Some of those in our space community have viewed TPIS as too confrontational when it comes to JWST. We say too bad. While no one is disputing the power of the JWST if it was ever to become operational, we are disputing the cost and say it will never leave terra firma and we should shift resources to missions that have a chance of actually doing something.
Back on October 4th of 2011 TEA Party in Space reported that Nobel Prize scientists acknowledged that the James Webb Space Telescope (JWST) was killing science. Our position was mocked and ridiculed. Supporters of the JWST said that the information was taken out of context (I guess you needed an IQ over 140 to think that).
There is serious confusion on the political right about what is happening with our nation's space program. Mr. Cal Thomas, who I have the utmost respect for, authored a piece entitled China's JFK Moment which you can read here. I would like to engage Mr. Thomas, not with attacks and hyperbole, but with conservative values and data which certain republicans in congress refuse to acknowledge. It is a truth many conservative republicans do not wish to hear for it makes them think about what they are supporting, and if we are intellectually honest, they will realize what looks like a conservative policy on the outside is nothing more that socialist policies wrapped in conservatism.
The columnist John Kelly from the Florida Today wrote an interesting piece last week entitled: Reader blames leaders for floundering NASA. He quotes an executive coach who makes an amazing statement. The kind of statement that is made by a lot of people in positions of power, almost nonchalantly, when speaking about NASA:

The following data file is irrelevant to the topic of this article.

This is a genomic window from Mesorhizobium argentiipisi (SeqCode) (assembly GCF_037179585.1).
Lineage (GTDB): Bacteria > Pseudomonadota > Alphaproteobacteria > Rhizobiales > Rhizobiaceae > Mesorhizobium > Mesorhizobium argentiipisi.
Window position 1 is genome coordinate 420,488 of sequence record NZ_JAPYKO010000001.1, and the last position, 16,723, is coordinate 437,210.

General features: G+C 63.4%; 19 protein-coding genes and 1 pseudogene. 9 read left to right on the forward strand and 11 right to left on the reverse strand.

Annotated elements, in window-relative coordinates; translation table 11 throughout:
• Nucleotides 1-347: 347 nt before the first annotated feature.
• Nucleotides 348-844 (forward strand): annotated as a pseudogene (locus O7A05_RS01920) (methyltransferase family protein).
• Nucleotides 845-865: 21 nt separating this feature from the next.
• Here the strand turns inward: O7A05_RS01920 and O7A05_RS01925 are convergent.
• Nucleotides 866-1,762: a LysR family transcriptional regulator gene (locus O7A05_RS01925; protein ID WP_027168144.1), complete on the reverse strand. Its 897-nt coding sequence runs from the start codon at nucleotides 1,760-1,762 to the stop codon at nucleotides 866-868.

It both confuses me and breaks my heart that NASA continues to operate like a government bureaucracy without direction...
Mr. David Brown, do you not realize that NASA is a government bureaucracy?
This image of the planet Earth from the surface of Mars
Courtesy of the Mars Society and NASA
What a great thing to ponder on a Saturday night: How do we get that view with the resources we have allocated to us?
As we continue to develop the theme of what we can expect to happen with our nation's space program in 2012, it is only fitting we look and see what Buzz Aldrin thinks. And thanks to the Huffington Post, we can! In an article entitled American Space Exploration Leadership -- Why and How, Mr. Aldrin gives his thoughts and ideas for how the United States can get back on track. And I think this is a very important point to understand for those people who do not follow the space program as closely as we do:
As we start 2012 we at TEA Party in Space have put a lot of thought into what we would like to happen with the United States space program in 2012. We as a space community need to be able to explain, articulate why the country's space program is important. Why should we spend ~16.5 billion in FY2013 on this nation's space program? The budget will be somewhere around the FY 2006 level. NASA simply will not have the big bucks to do the big things using the infrastructure in place now.
RIFs will be coming.